The German environmental research firm finds Ricoh and Electrolux to be environmental leaders among 30 international electronics and IT companies.
As investors and consumers subject corporations to greater scrutiny on corporate responsibility issues, there is a growing need for accurate and comprehensive environmental performance data. A recent report from Oekom Research provides the most comprehensive analysis yet of environmental performance in the electronics industry.
Oekom Research, a global leader in environmental-rating that emerged from the German environmental publishing house, ökom, presented the results of its environmental report at a recent press conference. The report itself, detailing the environmental performance of 30 manufacturers of computers, mobile phones, entertainment electronics, and household appliances, will be available in another week or so.
The Oekom report rates global companies from the U.S., Japan, Korea, and Europe, including such household names as Apple Computer, IBM, Electrolux, Philips Electronics, and Mitsubishi. Oekom’s findings suggests that, overall, the electronics industry is at least open to the idea to environmental protection, particularly in the area of environmental management.
"The sector’s commitment to introduce Environmental Management Systems is laudable," says Dirk Reinhard, Chief Environmental Analyst at Oekom. "Contrary to other industries, the majority of these companies have already introduced company-wide management structures according to international environmental standards."
The criteria used for rating companies include environmental management, environmental data, and environmental aspects of their products and services, including energy efficiency, hazardous materials, recyclability, and packaging. Companies receive an overall "grade," a weighted average of their performance in all of these areas, baseed on a 25-page questionraire, environmental reporting, and company interviews.
Ricoh, the Japanese electronics giant, and Electrolux, the Swedish appliance manufacturer topped the ranking with a "B," closely followed by Xerox, Sony, Nortel Networks, and Siemens, rated with "B-." Cisco Systems and Tandberg, a Norwegian company, brought up the rear with a "D" and "D-," respectively. Nine additional companies did not participate in the rating, including 3COM Corp., Gateway Inc., and Lucent Technologies.
The industry-wide attention to environmental management noted in the Oekom report is a clear improvement compared to their first electronics industry rating, which was carried out 18 months ago. Ricoh, the industry leader, achieved its good overall score thanks to its leading position in this particular area, among other criteria.
Other areas of environmental performance, however, are still being neglected to a large extent, particularly in the sphere of product responsibility. Environmental product and service development is one of Oekom’s main areas of investigation, contributing at least 50 percent to the final score of companies.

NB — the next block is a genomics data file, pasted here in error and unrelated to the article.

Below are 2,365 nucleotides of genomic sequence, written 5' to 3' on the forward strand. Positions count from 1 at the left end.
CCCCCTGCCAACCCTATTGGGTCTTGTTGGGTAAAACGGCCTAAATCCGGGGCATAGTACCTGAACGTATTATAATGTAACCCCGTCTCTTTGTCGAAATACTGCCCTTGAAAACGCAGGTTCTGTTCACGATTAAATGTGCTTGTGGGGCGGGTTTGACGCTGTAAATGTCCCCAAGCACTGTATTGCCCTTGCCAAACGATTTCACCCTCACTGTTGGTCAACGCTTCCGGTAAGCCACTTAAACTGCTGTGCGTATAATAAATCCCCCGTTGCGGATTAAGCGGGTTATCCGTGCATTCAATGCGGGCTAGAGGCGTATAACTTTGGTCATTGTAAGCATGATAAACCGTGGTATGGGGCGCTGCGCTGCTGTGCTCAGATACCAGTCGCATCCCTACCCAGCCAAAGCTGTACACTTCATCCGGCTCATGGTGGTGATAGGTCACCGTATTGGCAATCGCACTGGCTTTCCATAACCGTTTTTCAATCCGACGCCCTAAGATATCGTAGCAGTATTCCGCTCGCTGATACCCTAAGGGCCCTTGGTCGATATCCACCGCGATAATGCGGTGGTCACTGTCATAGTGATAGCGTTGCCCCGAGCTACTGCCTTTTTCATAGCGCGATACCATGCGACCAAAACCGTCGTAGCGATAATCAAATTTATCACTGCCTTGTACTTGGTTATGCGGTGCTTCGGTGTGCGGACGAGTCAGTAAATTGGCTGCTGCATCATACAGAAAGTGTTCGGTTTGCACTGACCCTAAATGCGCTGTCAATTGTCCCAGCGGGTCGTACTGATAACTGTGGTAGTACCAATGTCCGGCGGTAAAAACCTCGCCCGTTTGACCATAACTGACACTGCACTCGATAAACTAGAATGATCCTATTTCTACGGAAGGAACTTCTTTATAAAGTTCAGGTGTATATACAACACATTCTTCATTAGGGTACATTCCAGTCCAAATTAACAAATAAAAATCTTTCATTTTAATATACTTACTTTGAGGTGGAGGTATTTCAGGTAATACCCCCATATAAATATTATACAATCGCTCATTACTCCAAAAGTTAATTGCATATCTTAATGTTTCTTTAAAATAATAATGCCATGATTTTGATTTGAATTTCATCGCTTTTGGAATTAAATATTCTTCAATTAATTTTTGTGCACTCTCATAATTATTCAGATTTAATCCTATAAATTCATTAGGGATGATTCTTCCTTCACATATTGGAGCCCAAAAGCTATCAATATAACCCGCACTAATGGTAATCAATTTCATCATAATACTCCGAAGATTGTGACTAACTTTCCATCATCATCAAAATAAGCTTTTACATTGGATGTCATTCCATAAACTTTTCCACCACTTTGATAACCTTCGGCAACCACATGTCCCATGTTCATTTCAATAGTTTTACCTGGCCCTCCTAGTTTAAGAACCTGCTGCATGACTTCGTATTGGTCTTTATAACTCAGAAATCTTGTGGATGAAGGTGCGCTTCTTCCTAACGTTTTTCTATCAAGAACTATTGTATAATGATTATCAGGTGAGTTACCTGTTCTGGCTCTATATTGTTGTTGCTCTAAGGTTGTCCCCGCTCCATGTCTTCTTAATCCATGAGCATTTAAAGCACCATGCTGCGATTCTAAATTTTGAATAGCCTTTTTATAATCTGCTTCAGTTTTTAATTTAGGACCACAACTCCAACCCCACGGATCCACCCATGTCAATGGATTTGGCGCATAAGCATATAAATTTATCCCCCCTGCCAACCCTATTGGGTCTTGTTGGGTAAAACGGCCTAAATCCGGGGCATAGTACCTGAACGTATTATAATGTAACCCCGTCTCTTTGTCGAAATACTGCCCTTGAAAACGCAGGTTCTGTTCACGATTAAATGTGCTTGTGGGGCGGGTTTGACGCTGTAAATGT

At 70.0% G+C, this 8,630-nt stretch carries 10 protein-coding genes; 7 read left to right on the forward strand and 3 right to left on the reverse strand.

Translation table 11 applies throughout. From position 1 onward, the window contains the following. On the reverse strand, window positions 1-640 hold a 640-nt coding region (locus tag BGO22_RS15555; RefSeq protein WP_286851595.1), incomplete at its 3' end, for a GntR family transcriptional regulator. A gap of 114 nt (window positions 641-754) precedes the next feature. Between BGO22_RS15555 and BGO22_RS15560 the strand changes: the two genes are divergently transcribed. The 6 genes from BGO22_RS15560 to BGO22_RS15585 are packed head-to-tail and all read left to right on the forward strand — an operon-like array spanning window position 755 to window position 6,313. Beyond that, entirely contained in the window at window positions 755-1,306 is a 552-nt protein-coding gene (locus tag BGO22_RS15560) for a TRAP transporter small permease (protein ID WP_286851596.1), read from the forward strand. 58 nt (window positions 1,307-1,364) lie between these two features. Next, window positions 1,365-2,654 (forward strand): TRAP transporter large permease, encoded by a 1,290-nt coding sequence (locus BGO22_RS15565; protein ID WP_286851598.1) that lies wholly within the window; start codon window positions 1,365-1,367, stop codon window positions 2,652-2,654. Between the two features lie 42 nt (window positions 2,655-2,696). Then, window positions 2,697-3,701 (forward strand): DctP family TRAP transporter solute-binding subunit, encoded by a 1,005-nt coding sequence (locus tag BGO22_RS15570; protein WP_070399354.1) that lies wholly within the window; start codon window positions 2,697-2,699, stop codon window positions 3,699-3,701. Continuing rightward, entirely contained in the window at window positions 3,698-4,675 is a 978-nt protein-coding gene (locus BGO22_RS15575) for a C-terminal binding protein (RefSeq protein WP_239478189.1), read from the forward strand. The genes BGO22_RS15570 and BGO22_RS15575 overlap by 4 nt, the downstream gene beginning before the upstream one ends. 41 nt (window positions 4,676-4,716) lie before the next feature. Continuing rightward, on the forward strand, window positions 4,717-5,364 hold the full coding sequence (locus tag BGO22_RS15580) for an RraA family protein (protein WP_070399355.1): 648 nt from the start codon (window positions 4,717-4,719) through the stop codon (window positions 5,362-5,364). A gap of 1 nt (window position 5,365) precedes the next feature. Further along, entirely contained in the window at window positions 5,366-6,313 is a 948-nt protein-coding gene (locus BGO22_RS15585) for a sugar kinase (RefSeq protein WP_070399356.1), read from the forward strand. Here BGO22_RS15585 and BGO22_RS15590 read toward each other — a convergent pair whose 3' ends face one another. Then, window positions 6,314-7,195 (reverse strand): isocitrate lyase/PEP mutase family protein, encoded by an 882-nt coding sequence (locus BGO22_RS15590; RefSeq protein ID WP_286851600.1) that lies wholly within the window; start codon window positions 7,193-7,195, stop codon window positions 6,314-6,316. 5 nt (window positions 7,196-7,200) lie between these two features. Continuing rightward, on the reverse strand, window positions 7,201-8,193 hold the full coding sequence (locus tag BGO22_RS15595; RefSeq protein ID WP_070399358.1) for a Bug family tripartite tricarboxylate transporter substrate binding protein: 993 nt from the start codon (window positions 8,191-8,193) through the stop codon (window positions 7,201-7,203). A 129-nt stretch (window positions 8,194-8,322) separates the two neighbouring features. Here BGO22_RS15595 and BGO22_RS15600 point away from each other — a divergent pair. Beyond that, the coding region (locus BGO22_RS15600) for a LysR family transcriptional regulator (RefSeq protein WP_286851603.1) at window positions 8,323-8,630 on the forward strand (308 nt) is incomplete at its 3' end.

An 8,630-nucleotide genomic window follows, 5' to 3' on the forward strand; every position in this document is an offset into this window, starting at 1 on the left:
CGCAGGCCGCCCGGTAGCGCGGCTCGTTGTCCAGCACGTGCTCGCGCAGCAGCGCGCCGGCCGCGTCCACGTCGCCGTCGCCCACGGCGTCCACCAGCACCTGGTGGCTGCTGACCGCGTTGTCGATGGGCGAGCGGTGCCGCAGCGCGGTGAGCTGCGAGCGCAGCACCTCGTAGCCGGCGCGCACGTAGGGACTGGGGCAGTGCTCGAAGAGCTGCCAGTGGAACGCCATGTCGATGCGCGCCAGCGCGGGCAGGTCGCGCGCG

"Other research providers often do not put any emphasis on this field or even do not assess this point at all," said Daniela Stark, Marketing Director at Oekom. "However, in our opinion companies are laying the foundations to sustainable business with new products and environmentally compatible technologies."
The large volumes of waste originating from obsolete computers, fax machines, CD players or mobile phones will increase dramatically in the future, and the Oekom report finds that, at present, the industry still gives little attention to this problem.
Only manufacturers of copiers, such as Ricoh, Xerox, and Océ, a Dutch company, demonstrate what Oekom asserts should become industry standard in the long term: the guaranteed take-back of all used devices. While Japanese legislation will soon require take-back quotas for producers of entertainment electronics, a similar European Union-wide decree with binding guidelines is slow to evolve and the U.S. is moving even slower.
Other areas of product responsibility that demand attention include the reduction of heavy metals and other dangerous substances and the optimization of energy consumption by electronic devices. Especially striking is the fact that the devices need too much energy in stand-by mode, and even consume power when switched off.
"This is an unnecessary waste of energy, which could have been avoided for a long time," said Reinhard, citing technology already developed to reduce stand-by consumption. He suggests that in Germany alone, two nuclear power plants could be shut down if companies changed their thinking in this respect.
As the direct environmental consequences from obsolete devices and high energy consumption are severe, protection of the environment must not be limited to the production process. Although Oekom’s report suggests that there is positive movement in the electronics industry toward environmental readiness and responsibility, company commitment to product stewardship remains low overall.
It is striking that the environmental commitment in fast-growing companies with tremendous future impacts, such as Cisco Systems, supplier of network solutions, is at present quite low. Oekom’s report will provide a valuable tool for both investors and consumers to make choices based on the environmental performance of electronics corporations.
"Our industry reports allow investors to identify the environmental leaders and laggards of the industry," said Reinhard, "In the long run, environmental leaders will have less problems facing the environmental challenges in the industry and therefore will be the better investment."